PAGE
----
The cow can barely answer that. From a simple bovine it has been metamorphosed into a hardcore political symbol, a polarizing beast: a sort of a representation of the might of the majority leading to political slugfests, legal wrangles, social unrest, economic intimidation and ‘intolerance’ perceived by both sides of the divide.
As was wont to happen, soon, in a horrific incident, a 50-year-old man in Dadri in Uttar Pradesh was lynched by a mob over rumours that he and his family were eating and storing beef at home. He was murdered and his son beaten to within an inch of his life over lies spread by goons.
This sparked off national outrage, uniting the opposition parties against the ruling central government and igniting passionate debates, many of which were understandably political in nature.
Close on the heels of Dadri, right wing activists roughed up an independent legislator in Kashmir for hosting a beef party. In Delhi, a posse of cops raided Kerala House over the allegation that beef was being served there. It later transpired that the canteen there only offered buffalo meat and not beef. In India, the buffalo does not enjoy the illustrious standing that the cow revels in.
In Himachal Pradesh, a young many was killed under the suspicion of smuggling cows for slaughter. Yet another man was butchered in Karnataka for opposing illegal abattoirs.
With political opponents baying for his blood, the prime minister decided to take the bull by the horns and broke his silence over the issue. But that did not yield desired results.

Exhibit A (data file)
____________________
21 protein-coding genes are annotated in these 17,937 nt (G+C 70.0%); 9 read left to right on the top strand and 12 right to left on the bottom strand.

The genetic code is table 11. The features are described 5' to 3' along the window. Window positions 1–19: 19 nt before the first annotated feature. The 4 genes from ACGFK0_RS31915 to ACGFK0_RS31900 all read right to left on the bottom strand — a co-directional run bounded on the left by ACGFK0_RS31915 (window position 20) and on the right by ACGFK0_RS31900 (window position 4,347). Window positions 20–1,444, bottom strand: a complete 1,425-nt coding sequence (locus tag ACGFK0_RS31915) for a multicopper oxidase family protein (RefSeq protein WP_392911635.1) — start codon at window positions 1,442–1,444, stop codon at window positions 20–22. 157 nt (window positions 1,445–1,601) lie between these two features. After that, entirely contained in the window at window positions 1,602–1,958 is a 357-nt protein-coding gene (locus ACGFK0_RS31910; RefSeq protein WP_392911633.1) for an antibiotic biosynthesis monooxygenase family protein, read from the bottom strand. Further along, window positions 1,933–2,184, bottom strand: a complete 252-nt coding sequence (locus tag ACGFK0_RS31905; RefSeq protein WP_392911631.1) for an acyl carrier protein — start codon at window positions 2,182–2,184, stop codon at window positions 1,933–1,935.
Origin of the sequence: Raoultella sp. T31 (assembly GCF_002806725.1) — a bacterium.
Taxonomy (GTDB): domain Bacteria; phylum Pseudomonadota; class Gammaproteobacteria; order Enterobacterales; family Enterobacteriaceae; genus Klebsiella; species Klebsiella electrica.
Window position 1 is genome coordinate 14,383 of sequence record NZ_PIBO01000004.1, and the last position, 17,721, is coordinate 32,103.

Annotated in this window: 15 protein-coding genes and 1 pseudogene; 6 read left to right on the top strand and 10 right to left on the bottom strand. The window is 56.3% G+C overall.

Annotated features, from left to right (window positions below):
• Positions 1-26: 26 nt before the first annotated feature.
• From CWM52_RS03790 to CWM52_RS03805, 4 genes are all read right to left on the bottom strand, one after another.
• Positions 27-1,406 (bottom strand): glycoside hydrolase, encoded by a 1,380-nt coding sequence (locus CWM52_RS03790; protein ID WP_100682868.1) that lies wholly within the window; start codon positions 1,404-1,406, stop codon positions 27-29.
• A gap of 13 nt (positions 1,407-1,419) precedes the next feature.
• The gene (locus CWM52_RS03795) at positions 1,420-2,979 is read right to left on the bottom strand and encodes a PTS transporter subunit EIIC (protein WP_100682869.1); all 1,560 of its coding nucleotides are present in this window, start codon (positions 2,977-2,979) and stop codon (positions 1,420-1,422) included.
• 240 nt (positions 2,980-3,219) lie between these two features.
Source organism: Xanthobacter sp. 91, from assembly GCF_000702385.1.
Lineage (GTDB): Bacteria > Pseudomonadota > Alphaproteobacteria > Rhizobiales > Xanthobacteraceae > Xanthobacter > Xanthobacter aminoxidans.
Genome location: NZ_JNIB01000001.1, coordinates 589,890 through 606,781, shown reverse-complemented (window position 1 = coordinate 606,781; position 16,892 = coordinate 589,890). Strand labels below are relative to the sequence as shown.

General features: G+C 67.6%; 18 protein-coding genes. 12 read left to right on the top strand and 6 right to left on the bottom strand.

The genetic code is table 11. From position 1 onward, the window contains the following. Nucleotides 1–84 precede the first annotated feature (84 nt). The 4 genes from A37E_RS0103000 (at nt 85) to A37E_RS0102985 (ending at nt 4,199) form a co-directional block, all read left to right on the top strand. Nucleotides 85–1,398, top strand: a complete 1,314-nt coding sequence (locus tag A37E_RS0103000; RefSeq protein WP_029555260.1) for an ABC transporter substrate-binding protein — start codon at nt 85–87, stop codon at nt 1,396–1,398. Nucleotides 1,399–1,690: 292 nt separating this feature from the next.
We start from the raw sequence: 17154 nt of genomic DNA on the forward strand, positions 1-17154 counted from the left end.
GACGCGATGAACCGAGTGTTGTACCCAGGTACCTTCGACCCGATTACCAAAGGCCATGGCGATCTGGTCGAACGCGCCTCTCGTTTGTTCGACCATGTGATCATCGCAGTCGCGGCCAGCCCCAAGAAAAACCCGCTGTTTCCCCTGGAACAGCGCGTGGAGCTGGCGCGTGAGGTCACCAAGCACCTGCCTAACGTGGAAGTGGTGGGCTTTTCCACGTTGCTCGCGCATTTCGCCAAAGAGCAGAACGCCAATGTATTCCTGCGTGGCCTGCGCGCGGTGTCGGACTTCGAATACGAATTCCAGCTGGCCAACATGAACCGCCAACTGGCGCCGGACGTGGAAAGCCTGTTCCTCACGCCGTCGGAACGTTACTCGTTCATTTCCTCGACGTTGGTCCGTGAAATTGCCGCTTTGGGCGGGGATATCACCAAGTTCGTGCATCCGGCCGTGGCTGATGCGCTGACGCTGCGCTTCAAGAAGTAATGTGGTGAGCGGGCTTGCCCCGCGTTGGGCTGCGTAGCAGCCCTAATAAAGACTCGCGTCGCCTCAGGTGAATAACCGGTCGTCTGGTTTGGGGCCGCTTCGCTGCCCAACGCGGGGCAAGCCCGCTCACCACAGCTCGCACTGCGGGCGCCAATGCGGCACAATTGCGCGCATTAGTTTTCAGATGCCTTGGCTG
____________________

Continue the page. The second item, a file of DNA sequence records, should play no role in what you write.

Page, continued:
By this time, the problem had snowballed into an unmanageable controversy. Dozens of literary figures jumped in to the fray and began to return their prestigious awards, protesting against intolerance. Scientists and other intellectuals followed suit.
Film personalities too joined the bandwagon, creating an unprecedented schism in Bollywood and adding to the shrillness of the arguments.
While decibel levels of television debates acquired unbearable proportions and political name-calling became de rigueur, social media platforms exploded into an all-out war with pro- and anti-beef groups trading nauseating invectives and shocking threats.
Opinion was sharply divided: those against the protests asserted that the demonstrations were all related to the then impending Bihar elections; those protesting feared that the secular fabric of India was being ripped apart.
A defensive government had offered opposition parties an issue to disrupt parliamentary proceedings with incessantly, bringing all legislation, reform and progress to a halt. Not a single day’s of business was allowed inside Parliament as lawmakers continued to pillory a beleaguered government.
Meanwhile, all through the raging storm the ruminating cow continued to stand by with the stoicism that is a bovine hallmark.
Whether it is the last we have heard on this is moot and can be debated till the cows come home, but that the quadruped had a huge, perhaps the biggest, impact on India in 2015 cannot be disregarded.